The most crushing thing about Covid-19 is that it is an unknown, unseen threat. In the animal kingdom, when a predator threatens an animal, their body goes into high alert, their metabolism shuts down and the heart rate goes up. All the body’s energies are directed into the muscles, poised to act. The fight, flight, or freeze state of existence. This is exactly what is happening to most of us and is now experienced as anxiety.
WhatsApp forwards are flying around about how eating garlic, or bathing in hot water will keep us safe. Research has substantiated none of these . New information on the virus is coming out every day. I find myself often wondering, in the words of Freddy Mercury, “is this the real life? Or is this just fantasy? Caught in a landslide. No escape from reality.”
There is no escape, but we have evolved beyond superstition, we are sentient beings with the ability to get to know the enemy and ultimately defeat it slowly. In the meantime, we have had to manage many anxieties. As counsellors in a school, we are dealing not just with our own mental health at this time, but that of the staff as well. We are also supporting the students we work with (that are being able to find the privacy and space to speak to us) and the parents that are reaching out, wondering how to manage themselves and their children at this precarious point in human history. Here are some of the recommendations:
Ways to deal with parental anxiety
● Find time and space for yourself! Between managing the house, the children, and the fears that come with being a parent, the self tends to get neglected. Carve out an hour a day to do something entirely for yourself. Be creative, challenge yourself, or just relax. Perhaps a puzzle or a book, or drawing, painting, knitting, whatever helps you stay in touch with yourself.
● Carve out time for yourselves as a couple. When one is being bombarded constantly with unforeseen challenges, it’s important to take solace and comfort in each other, to support and encourage each other, to feed on each other’s strengths and cover for our weaknesses. Discuss challenges and fears openly, cook together, maybe share a drink or an episode of a TV show at the end of the day!
● Don’t worry too much about keeping your children engaged. As most classes are being conducted online, chances are they aren’t too bored. Even if they are, that’s okay. Boredom can allow for creativity! The one thing to watch out for, however, is an overreliance on screens and the virtual world at a time like this. Longer hours of screen time have been linked to anxiety, stress, inability to focus, and insomnia. Instituting free time away from screens, even for teenagers, will encourage the ability to just be with oneself, a very useful skill to have.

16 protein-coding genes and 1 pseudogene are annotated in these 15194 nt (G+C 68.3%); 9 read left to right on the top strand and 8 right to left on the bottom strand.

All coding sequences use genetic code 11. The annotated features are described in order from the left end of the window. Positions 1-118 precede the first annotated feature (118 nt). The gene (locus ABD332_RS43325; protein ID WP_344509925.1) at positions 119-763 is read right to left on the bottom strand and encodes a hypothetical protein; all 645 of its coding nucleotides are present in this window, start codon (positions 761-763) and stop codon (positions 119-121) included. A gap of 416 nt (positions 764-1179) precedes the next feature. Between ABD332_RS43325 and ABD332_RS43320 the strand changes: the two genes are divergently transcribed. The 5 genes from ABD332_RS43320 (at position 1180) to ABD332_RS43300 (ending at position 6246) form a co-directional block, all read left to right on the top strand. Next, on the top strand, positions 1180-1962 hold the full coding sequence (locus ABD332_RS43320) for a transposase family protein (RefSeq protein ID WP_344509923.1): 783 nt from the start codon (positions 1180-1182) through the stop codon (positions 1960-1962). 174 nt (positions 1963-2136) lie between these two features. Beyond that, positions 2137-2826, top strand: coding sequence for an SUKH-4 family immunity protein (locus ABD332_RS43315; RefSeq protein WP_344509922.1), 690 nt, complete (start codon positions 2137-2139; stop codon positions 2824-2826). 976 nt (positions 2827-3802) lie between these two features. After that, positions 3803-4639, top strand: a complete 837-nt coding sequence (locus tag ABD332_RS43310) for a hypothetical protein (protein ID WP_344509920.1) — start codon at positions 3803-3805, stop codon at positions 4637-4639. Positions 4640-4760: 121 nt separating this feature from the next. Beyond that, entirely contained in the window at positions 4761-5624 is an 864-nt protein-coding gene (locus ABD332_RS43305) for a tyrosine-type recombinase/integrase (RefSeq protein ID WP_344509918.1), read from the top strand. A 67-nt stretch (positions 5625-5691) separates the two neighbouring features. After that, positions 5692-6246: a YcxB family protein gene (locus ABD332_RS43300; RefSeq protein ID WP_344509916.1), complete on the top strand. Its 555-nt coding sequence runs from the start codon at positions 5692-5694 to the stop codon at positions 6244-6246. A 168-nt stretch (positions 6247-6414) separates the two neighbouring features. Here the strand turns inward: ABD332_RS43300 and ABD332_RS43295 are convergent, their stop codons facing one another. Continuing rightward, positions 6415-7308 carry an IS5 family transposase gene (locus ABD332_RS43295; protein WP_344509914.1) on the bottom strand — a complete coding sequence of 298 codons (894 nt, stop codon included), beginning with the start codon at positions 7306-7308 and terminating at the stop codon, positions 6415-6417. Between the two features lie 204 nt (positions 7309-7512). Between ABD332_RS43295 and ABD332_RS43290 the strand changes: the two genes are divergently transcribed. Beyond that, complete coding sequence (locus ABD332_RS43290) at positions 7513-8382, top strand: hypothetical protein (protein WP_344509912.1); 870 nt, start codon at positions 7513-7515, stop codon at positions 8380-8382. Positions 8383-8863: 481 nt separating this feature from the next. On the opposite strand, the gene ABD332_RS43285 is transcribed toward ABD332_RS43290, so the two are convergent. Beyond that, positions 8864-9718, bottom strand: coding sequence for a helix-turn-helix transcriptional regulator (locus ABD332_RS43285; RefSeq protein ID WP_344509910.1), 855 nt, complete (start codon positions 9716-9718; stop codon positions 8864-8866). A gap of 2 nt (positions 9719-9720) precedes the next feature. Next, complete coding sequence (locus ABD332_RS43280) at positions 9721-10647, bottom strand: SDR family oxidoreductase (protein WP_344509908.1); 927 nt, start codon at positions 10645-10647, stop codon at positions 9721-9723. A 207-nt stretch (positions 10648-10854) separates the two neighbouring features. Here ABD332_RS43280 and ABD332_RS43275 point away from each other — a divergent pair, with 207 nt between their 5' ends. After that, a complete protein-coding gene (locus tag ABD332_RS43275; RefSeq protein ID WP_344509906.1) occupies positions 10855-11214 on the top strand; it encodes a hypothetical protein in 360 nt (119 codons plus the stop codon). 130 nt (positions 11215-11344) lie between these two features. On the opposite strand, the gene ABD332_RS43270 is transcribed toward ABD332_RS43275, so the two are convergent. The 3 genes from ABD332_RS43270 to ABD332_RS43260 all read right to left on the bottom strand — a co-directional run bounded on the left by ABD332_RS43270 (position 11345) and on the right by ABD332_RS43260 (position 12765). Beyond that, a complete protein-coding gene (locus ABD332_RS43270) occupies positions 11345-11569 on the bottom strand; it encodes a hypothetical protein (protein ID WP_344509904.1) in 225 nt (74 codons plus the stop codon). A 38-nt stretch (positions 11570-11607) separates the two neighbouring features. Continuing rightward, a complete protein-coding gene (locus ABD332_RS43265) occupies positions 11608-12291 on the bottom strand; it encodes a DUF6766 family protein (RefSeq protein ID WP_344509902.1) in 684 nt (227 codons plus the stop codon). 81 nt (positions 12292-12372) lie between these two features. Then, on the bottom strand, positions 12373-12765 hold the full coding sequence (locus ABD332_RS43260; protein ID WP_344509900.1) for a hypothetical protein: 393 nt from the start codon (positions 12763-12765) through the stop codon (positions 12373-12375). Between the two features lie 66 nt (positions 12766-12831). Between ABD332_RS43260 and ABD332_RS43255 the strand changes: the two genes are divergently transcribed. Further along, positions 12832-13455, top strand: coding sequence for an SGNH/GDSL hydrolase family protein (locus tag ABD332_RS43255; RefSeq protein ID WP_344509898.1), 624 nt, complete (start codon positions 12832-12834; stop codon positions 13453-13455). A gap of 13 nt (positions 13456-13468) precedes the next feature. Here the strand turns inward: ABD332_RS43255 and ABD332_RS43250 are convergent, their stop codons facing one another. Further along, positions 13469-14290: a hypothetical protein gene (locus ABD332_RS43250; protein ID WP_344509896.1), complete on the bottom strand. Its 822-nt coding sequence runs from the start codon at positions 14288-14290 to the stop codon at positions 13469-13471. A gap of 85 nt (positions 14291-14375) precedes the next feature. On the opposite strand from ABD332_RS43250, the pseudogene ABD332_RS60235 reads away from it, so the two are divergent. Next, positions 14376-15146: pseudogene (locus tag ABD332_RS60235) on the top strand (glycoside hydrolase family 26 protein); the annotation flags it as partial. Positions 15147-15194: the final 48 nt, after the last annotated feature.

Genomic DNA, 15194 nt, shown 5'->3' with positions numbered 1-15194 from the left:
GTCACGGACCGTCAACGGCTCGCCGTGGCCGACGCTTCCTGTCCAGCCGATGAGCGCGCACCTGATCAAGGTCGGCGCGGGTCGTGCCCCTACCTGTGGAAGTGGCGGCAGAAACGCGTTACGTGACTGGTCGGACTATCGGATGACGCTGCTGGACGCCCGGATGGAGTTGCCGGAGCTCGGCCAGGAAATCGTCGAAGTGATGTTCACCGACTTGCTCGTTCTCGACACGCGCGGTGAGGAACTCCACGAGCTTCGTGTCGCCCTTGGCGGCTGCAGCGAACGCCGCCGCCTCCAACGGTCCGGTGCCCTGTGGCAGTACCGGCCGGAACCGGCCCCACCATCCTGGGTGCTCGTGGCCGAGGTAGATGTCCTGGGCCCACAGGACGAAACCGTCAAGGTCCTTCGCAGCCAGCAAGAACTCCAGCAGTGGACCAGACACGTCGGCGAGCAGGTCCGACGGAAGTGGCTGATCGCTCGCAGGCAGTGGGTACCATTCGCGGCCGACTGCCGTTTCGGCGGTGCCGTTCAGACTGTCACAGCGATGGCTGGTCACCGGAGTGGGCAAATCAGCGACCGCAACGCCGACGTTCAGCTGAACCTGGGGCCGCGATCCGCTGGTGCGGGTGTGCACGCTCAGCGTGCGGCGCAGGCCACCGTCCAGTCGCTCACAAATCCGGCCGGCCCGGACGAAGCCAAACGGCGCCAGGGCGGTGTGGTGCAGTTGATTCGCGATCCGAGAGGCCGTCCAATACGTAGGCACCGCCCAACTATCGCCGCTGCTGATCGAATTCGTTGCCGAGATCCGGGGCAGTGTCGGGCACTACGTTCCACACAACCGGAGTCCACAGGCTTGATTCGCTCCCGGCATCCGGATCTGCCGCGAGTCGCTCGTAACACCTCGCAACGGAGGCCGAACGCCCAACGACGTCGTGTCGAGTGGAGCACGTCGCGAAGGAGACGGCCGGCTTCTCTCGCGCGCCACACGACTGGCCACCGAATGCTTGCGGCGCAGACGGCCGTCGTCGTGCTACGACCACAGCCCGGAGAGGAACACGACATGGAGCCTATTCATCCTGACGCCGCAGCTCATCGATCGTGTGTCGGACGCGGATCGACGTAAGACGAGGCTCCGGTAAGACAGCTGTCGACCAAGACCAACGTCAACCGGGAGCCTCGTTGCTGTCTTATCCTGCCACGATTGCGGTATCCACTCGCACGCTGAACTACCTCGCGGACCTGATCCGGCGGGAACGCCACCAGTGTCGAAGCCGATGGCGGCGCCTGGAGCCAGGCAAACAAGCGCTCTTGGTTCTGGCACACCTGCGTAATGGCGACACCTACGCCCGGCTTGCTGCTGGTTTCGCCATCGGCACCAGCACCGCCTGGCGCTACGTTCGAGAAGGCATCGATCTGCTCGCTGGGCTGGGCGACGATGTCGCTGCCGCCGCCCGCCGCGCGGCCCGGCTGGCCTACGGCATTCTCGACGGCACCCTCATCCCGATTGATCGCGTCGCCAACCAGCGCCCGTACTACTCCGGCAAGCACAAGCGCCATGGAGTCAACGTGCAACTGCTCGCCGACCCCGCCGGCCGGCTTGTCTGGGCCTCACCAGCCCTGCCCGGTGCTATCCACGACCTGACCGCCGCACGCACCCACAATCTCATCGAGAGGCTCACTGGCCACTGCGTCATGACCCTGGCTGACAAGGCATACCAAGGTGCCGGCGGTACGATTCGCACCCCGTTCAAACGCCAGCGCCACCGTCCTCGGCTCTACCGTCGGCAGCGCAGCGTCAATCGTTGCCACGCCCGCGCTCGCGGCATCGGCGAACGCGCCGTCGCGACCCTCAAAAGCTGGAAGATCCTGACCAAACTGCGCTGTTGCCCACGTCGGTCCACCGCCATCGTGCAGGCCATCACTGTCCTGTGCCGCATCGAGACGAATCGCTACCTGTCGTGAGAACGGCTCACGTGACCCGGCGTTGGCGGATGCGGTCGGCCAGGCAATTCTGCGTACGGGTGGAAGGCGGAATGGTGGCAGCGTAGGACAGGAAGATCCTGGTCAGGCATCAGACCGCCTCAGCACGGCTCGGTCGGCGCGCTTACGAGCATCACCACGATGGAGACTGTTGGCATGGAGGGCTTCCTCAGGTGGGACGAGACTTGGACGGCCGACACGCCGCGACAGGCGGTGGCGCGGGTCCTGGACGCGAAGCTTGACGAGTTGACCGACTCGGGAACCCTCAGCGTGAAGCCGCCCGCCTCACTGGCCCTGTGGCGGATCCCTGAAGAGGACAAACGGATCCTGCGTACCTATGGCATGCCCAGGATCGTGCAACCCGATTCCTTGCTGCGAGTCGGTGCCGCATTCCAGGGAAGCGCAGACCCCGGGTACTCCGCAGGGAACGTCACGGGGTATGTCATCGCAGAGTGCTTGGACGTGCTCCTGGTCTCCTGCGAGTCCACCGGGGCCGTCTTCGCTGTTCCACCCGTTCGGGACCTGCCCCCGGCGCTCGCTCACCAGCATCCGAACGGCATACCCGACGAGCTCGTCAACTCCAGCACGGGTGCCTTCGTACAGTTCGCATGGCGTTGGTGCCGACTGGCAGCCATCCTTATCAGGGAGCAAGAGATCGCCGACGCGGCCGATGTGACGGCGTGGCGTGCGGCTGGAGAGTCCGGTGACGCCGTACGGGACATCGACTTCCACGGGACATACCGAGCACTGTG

● Make sure that news is only consumed in blocks and not throughout the day. An hour in the morning and, if you’re so inclined, in the evening – but that’s it. Things are scary enough without doomsday inputs round the clock.
● Designate spaces in the home for different activities. Work in one area, relax in another. It’s important for the mind to be able to separate work from leisure. The problem with working from home is that boundaries blur and things spill over in frustrating ways. Try to get your work done when your children are ‘in class’. Switch off from your work in the evening, as far as possible.
Ways to help children deal with anxieties
● Be aware of your own anxiety when discussing the virus with your children. They need facts but they also need to be reassured that things will be okay and that they are safe as long as prescribed guidelines are followed. This is a scary time and that needs to be acknowledged, but it doesn’t have to take over our minds. If done right, your children will learn from your example, how to function during crises!
● Provide opportunities for teenagers to exercise independence. Give them chores around the house, involve them in discussions regarding decisions that have to be made for the daily running of the home. Don’t let them feel helpless and without purpose!
Managing the family as a whole
● Encourage exercise – maybe do it together! No one is getting the amount of exercise they need trapped at home. Yoga/stretches in the morning and cardio/strength in the evening should be a good start. There are innumerable options available on YouTube for home workouts.
● Focus on the silver linings. Time together as a family is not easily available in our fast-paced lives. Try to savour the opportunity for quality time. Tell your children stories, tell them about your life and experiences, about their grandparents, about the country. Debate topical issues. Play board games, now is the time to really draw value from those underrated pastimes!
Stay together, stay safe, and stay sane! We will get through this – never in history have we been better equipped to do so.
The author is a Senior School Counsellor at Shiv Nadar School, Gurugram